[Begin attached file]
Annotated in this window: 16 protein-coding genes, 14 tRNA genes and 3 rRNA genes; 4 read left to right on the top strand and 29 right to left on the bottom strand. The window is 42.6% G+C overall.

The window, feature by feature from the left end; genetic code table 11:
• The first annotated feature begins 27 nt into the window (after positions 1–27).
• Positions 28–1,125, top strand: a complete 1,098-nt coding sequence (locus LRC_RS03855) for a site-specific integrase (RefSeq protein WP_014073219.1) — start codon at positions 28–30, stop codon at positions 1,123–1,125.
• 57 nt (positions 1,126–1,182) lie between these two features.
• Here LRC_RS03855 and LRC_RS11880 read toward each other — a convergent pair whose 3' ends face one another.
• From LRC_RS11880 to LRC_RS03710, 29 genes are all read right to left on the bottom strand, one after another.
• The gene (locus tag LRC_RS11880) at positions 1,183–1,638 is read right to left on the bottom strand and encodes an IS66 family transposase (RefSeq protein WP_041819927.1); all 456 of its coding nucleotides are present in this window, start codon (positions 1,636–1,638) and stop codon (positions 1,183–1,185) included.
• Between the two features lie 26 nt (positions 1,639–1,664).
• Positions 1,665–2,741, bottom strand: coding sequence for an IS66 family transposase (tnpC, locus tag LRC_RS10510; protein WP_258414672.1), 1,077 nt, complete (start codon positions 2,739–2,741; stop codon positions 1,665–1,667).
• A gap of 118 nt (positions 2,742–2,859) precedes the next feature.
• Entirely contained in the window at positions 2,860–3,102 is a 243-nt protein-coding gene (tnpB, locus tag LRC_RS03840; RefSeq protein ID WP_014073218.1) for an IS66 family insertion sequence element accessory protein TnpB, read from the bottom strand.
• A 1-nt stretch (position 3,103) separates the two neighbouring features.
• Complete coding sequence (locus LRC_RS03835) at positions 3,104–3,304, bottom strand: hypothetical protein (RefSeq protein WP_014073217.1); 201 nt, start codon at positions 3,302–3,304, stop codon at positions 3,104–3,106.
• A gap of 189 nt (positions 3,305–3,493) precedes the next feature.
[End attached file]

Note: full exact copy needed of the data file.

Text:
Annotated in this window: 16 protein-coding genes, 14 tRNA genes and 3 rRNA genes; 4 read left to right on the top strand and 29 right to left on the bottom strand. The window is 42.6% G+C overall.

The window, feature by feature from the left end; genetic code table 11:
• The first annotated feature begins 27 nt into the window (after positions 1–27).
• Positions 28–1,125, top strand: a complete 1,098-nt coding sequence (locus LRC_RS03855) for a site-specific integrase (RefSeq protein WP_014073219.1) — start codon at positions 28–30, stop codon at positions 1,123–1,125.
• 57 nt (positions 1,126–1,182) lie between these two features.
• Here LRC_RS03855 and LRC_RS11880 read toward each other — a convergent pair whose 3' ends face one another.
• From LRC_RS11880 to LRC_RS03710, 29 genes are all read right to left on the bottom strand, one after another.
• The gene (locus tag LRC_RS11880) at positions 1,183–1,638 is read right to left on the bottom strand and encodes an IS66 family transposase (RefSeq protein WP_041819927.1); all 456 of its coding nucleotides are present in this window, start codon (positions 1,636–1,638) and stop codon (positions 1,183–1,185) included.
• Between the two features lie 26 nt (positions 1,639–1,664).
• Positions 1,665–2,741, bottom strand: coding sequence for an IS66 family transposase (tnpC, locus tag LRC_RS10510; protein WP_258414672.1), 1,077 nt, complete (start codon positions 2,739–2,741; stop codon positions 1,665–1,667).
• A gap of 118 nt (positions 2,742–2,859) precedes the next feature.
• Entirely contained in the window at positions 2,860–3,102 is a 243-nt protein-coding gene (tnpB, locus tag LRC_RS03840; RefSeq protein ID WP_014073218.1) for an IS66 family insertion sequence element accessory protein TnpB, read from the bottom strand.
• A 1-nt stretch (position 3,103) separates the two neighbouring features.
• Complete coding sequence (locus LRC_RS03835) at positions 3,104–3,304, bottom strand: hypothetical protein (RefSeq protein WP_014073217.1); 201 nt, start codon at positions 3,302–3,304, stop codon at positions 3,104–3,106.
• A gap of 189 nt (positions 3,305–3,493) precedes the next feature.